The Scottish Borders
Coldstream, Northumberland National Park

Details for The Scottish Borders

Just to the north of Northumbria are the Scottish Borders, an area which covers some 1800 square miles, stretching inland from the breathtaking eastern coastline and the town of Berwick upon Tweed; an extremely picturesque seaside town with traditional family entertainment and its own army museum, theatre and leisure centre.

Art lovers can follow the Lowry Trail and there is an arts centre and tourist information office in the town where visitors can find details of local events. Quaint fishing villages and secluded tranquil coves cling to the coast, whilst inland a tapestry of wild heather covered moors and gently rolling hills stretches across to the west. In the valleys and plains near to the coast the rich fertile soils are mainly used for agriculture. The crystal clear waters of the River Tweed tumble down from the hills, meandering across the land to reach the sea. The long tranquil stretches of water offer wonderful fishing opportunities throughout the area.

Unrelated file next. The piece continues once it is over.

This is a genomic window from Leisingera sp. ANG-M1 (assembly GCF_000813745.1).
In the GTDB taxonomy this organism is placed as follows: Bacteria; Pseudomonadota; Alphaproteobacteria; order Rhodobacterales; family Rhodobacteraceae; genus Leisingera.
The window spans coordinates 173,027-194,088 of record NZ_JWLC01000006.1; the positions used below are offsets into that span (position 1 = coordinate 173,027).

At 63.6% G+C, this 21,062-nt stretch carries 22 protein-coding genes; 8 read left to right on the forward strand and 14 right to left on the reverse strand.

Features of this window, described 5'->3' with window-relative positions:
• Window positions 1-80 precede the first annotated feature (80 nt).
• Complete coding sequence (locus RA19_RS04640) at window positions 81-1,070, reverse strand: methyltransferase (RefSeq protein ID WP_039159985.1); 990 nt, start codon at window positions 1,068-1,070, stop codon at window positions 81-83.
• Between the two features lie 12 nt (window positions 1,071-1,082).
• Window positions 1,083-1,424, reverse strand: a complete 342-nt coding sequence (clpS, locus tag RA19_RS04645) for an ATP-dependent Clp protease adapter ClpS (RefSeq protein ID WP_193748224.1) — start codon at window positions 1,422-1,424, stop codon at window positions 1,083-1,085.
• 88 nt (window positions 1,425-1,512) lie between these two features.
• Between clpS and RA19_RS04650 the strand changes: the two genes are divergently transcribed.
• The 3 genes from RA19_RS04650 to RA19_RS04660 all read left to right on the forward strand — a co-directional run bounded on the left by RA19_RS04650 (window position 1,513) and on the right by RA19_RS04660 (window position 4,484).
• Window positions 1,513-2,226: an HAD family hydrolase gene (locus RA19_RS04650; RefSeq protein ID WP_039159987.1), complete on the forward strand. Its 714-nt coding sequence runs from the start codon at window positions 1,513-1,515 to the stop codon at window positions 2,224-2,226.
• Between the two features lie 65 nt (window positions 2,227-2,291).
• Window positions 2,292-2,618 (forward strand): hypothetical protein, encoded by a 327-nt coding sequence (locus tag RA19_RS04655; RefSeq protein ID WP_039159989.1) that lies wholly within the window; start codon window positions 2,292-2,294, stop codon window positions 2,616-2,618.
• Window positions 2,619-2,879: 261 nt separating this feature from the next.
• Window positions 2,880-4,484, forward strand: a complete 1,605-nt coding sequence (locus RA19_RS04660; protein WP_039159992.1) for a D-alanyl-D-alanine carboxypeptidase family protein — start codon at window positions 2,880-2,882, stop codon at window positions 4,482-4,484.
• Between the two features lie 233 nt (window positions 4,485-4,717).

The Borders has a long and turbulent history of bloody battles and land disputes and there are many sites of historical interest around just waiting to be explored. There is still what remains of numerous Pele Towers (refuge houses) and Bastles (fortified farmhouses). Both types of fortified dwellings were built to keep out any marauders and raiders, the farmhouses are usually found in remote parts of the border area, whereas there are many more of the towers along the border walls. Magnificent castles, stately homes, ruined abbeys and interactive museums all have a tale to tell and offer visitors an intriguing insight into the past history and folklore. There is always plenty to see and do outdoors around the Borders for nature lovers to enjoy, including a number of nature reserves, wildlife parks and visitor centers which...

 

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